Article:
I received the gorgeous A16 Food + Wine cookbook as thank you gift from my sister around Christmas but haven’t used it until today. I don’t know what I was waiting for as the pistachio and almond cake with orange salad that I made today was delicious.
The book is co-authored by A16 restaurant’s chef Nate Appleman, wine director Shelley Lindgren and Chicago-based food writer Kate Leahy. Named for the A16 highway in Italy, the first section of the book focuses on Italian wines while the second section is about the food. I know I said it before but it’s necessary to say again: this book is stunning! The photographs, many of which were taken in Italy, are rich and vivid and make my mouth water.
I could only hope the cake would taste as good as it looked in its photograph. And it did, although my photo above didn’t do it justice. The cake was delicious right out of the oven – moist, aromatic and nicely textured but somewhat subtle in flavor. And it was very filling. But what made it stand out for me was how the flavors really came together with the tanginess of the yogurt and sweet acidity of the oranges (I only used blood oranges instead of mixing those with navel oranges as I accidentally ate the navel orange for a snack yesterday). As I was eating, I actually smoothed the yogurt into a thick, frosting-like layer and cut the oranges into bite-sized pieces and piled them on top of the cake to create the most perfect bites.
This is a dessert I’ll make for entertaining. It’s simple and fairly quick to prepare, can be made in advance, and the presentation is impressive. Here’s the recipe:
Pistachio & Almond Cake with Orange Salad
Serves 6 to 8
1 1/3 cups unsalted shelled pistachios
1 1/3 cups blanched almonds
1/2 cup plus 2 tablespoon unsalted butter (1 1/4 sticks), at room temperature
3/4 cup plus 2 tablespoon sugar
Zest of 3 lemons
1/2 teaspoon vanilla extract
1/2 cup plus 3 tablespoon all-purpose flour
1/4 teaspoon kosher salt
3 blood oranges
2 Valencia or navel oranges
1/4 cup orange marmalade
1 teaspoon lemon juice
1/2 cup plain yogurt*
Unsalted shelled pistachios
To make the cake, preheat the oven to 300F. Grease and flour a loaf pan. Set aside.
Combine the pistachios and almonds in a food processor and pulse until finely ground. Set aside.
Combine the butter, sugar and lemon zest in the bowl of stand mixer fitted with a paddle attachment. Beat on medium speed for 2 to 3 minutes or until smooth and fluffy. Mix in the vanilla then decrease the speed to low. Slowly add the ground nuts and mix just until incorporated. Add the eggs one at a time, being sure each is incorporated before adding the next. Stir in the flour and salt until just combined.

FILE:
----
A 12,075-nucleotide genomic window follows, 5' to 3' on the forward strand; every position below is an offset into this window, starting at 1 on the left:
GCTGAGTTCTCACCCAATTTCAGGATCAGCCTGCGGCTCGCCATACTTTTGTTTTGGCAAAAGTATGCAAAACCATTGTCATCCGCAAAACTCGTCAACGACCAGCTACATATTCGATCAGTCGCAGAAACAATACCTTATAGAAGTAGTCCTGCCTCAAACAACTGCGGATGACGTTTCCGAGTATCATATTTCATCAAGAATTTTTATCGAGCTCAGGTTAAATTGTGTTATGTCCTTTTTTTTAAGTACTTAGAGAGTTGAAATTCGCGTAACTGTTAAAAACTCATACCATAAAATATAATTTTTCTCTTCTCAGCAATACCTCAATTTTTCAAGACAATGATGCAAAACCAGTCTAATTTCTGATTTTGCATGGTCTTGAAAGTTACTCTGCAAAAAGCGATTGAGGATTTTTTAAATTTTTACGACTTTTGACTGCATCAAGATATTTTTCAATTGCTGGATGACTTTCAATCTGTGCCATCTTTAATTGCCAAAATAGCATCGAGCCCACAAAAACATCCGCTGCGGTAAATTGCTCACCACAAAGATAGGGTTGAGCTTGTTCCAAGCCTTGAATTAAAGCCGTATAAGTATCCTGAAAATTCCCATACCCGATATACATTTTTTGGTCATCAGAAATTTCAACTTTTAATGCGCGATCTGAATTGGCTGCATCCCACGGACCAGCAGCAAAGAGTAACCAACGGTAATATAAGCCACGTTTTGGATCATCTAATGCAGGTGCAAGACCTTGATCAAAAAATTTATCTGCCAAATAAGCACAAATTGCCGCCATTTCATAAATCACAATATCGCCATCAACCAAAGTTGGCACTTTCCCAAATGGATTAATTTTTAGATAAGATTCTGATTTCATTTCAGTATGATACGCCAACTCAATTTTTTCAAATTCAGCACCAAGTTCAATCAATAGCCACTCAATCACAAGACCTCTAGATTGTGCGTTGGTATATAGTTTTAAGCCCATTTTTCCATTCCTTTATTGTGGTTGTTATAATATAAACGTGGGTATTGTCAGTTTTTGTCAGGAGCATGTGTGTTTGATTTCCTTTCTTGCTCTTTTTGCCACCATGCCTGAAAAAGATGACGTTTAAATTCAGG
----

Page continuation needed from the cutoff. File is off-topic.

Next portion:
Pour the batter into the greased loaf pan. Bake until a skewer inserted in the center comes about clean, about 45 to 55 minutes. Cool for 10 minutes then remove the cake from the pan. It can be sliced and served warm or cooled completely and reheated when needed (bake slices in 400F oven 2 to 2 1/2 minutes per side until warm and slightly toasted).
To make the orange salad, cut the top and bottom off the oranges, then along the sides to remove the peel and white pith. Cut the oranges into rounds and save any juices that may accumulate. Set the oranges aside.
Heat the marmalade in a small pot or saute pan over low heat for 3 minutes until it breaks down and becomes liquid. Add any reserved orange juices and the lemon juice. Remove the pot from the heat and stir in 1 to 2 tablespoons water to thin it out – it should be the consistency of a vinaigrette or syrup. Cool.
To serve, place 4 or 5 orange slices on each plate and drizzle with orange marmalade.** Place the warm pieces of cake next to the oranges and top with a spoonful of yogurt and a few pistachios.
*The cookbook specifies “plain whole-milk yogurt” but I prefer low-fat Greek-style yogurt for the added tanginess. Pick what you like!
**I messed up this step and couldn’t tell the difference, although it is noticeable in the photograph. I actually spread the marmalade on the cake rather than drizzle it on the oranges and think it would be fine to leave the marmalade out all-together.